If I remember my law studies correctly magistrates can't establish precedent so unless this ends up in the crown court it is unlikely to have any bearing on the future .

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dp24 replied to lakeland bimbler | 207 posts | 9 years ago
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lakeland bimbler wrote:

If I remember my law studies correctly magistrates can't establish precedent so unless this ends up in the crown court it is unlikely to have any bearing on the future

Correct. Even in the Crown Court, it isn't necessarily binding either.

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700c | 1254 posts | 9 years ago
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The case may be a 'nonsense', but by bringing it to court hopefully there is going to be some clarity on how you should act in this situation. Or at least, pressure on the government to quickly change the law about behaviour which is to protect oneself even though it is technically illegal, as I understand they are planning to do anyway..

As for cycling up to the right of traffic, it puts you in a tricky position when they set off , plus you cannot enter the ASL that way.. Not to mention the danger from drivers who will not expect you to be there (@NND's experience) and the numptys who will berate you for not using the cycle lane..

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EK Spinner | 578 posts | 9 years ago
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the junction design itself is fundamentally flawed, cyclists are encouraged to approach on the extreme left and can only legally access the advance box from the left.

If turning right as in this case you then need to turn perpendicular to the traffic direction to cycle across 3 lanes and position yourself within the box to turn right. at no time do you know when the lights are about to change and the cars start to move forward.

I would say that if I were turning right at this junction I would want to be in the right hand lane on approach, but since there is then no legal access to the Advance Stop Box there is no point in filtering through the traffic. A cycle lane between Lanes 2 and 3 allowing safe access to the Advance box would possibly help.

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badkneestom | 135 posts | 9 years ago
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Must suck for the ticketing officer taking all the heat. You bet they didn't know all the details and simply trusted the colleague

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andyspaceman | 260 posts | 9 years ago
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Car shouldn't have been in the box. But he didn't have to ride to the front. Could have waited behind at a safe place.

I don't like having to do that, but sometimes do, if there's no safe/spare room in the box.

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andyp | 1607 posts | 9 years ago
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'Stopping infront of a white line on the road, but still not going over a junction should not be an offence'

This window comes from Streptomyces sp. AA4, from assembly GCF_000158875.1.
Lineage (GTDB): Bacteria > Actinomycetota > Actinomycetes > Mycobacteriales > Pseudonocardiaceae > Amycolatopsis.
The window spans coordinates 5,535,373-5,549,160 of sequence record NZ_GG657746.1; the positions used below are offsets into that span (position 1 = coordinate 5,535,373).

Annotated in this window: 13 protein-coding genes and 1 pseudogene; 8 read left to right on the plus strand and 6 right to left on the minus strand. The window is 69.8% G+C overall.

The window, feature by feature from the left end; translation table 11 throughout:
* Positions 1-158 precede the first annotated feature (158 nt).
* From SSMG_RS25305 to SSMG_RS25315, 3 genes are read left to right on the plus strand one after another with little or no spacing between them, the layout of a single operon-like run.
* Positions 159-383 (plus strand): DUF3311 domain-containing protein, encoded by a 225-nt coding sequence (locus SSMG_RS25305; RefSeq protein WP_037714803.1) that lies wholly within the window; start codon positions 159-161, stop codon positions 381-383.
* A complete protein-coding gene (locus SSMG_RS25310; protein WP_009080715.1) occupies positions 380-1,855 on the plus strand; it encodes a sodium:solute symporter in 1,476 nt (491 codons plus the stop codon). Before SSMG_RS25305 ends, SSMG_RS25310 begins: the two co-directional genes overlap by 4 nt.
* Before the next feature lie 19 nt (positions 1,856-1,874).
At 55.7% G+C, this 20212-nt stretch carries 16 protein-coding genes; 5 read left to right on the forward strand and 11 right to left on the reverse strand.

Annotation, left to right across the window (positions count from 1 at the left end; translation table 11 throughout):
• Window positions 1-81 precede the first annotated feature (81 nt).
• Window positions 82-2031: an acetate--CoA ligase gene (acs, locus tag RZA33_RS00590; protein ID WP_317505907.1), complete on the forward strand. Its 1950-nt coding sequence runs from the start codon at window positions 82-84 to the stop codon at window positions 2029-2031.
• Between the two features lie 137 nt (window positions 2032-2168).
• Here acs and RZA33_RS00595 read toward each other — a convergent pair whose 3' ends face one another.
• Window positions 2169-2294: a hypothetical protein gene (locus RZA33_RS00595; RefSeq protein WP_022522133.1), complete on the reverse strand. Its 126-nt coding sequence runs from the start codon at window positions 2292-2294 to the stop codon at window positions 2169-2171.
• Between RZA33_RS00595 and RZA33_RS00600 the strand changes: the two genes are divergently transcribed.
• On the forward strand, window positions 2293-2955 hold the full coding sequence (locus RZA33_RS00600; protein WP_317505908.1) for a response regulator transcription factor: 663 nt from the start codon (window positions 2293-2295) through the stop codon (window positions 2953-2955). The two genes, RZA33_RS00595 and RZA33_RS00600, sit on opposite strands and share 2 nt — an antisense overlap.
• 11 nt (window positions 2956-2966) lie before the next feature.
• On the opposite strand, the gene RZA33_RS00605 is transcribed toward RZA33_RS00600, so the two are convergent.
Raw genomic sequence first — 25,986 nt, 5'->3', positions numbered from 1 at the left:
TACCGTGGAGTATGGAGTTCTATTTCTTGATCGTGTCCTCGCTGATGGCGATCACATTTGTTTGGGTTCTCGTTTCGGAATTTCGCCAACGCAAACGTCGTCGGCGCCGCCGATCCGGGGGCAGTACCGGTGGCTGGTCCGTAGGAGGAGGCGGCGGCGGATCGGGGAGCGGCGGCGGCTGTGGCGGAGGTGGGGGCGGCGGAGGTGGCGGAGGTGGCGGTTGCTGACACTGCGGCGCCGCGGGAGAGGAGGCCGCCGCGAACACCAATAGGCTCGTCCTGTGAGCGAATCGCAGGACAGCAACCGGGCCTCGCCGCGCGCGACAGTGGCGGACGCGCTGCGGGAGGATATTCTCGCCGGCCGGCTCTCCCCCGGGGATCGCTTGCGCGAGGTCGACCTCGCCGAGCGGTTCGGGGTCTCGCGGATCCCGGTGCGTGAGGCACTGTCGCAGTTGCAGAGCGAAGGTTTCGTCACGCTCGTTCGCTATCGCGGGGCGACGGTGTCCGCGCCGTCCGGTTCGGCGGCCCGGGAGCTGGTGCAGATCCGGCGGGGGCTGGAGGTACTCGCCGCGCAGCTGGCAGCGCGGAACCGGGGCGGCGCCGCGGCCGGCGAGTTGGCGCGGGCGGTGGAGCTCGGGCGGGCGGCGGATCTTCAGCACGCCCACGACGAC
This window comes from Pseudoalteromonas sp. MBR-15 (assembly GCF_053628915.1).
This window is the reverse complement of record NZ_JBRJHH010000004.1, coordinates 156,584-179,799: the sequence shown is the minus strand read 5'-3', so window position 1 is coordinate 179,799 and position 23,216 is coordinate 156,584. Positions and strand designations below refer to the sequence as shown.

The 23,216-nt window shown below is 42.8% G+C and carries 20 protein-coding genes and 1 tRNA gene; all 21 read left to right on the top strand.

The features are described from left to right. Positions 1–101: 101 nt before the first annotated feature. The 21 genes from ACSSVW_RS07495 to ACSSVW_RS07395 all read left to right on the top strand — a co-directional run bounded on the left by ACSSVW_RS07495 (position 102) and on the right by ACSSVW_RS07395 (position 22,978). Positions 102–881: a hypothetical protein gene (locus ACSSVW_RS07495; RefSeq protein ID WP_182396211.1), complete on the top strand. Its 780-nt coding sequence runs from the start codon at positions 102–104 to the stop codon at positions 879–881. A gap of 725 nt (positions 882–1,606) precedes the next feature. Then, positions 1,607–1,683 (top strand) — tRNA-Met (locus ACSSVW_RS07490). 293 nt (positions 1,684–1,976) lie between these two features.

So why not apply the same to cars? Just get rid of ASLs, right?

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andyp | 1607 posts | 9 years ago
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'You can have that one for free.'...used whilst in pedant mode - hilarious.

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Actium | 38 posts | 9 years ago
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Was the police car the one in the ASL?

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Gkam84 | 9471 posts | 9 years ago
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Going to trail on 5th Dec, but they have to make up their mind by 6th Nov if its in the public's interest.

:edit, I see that's in the updated version.

I hope it does go to trial, so that the issue is raised in the national media

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Karbon Kev | 776 posts | 9 years ago
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very unfortunate situation, did what he thought was right I guess ...

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LondonCalling | 152 posts | 9 years ago
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What really gets me about this, is that the police officer obviously ignored the car illegally occupying the ASL box.

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Northernbike | 228 posts | 9 years ago
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'At traffic lights, I act like a car, take my place in line and play it safe'

If you acted like the car in this case then wouldn't you use the bike ASL box?

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Overweightrider | 6 posts | 9 years ago
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This case is ridiculous. If a car stopped illegally in the ASL, then the driver should have been given a ticket instead of the cyclist who try to find somewhere safe to stop. Lets hope someone recorded the incident on video.

Also, doesn't the ASL basically marked out the blind spot of a HGV. If I get a HGV stopping behind me at the light, I'd want to move forward out of the ASL and out of the danger zone. If that is illegal, then the law needs changing

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eurotrash | 88 posts | 9 years ago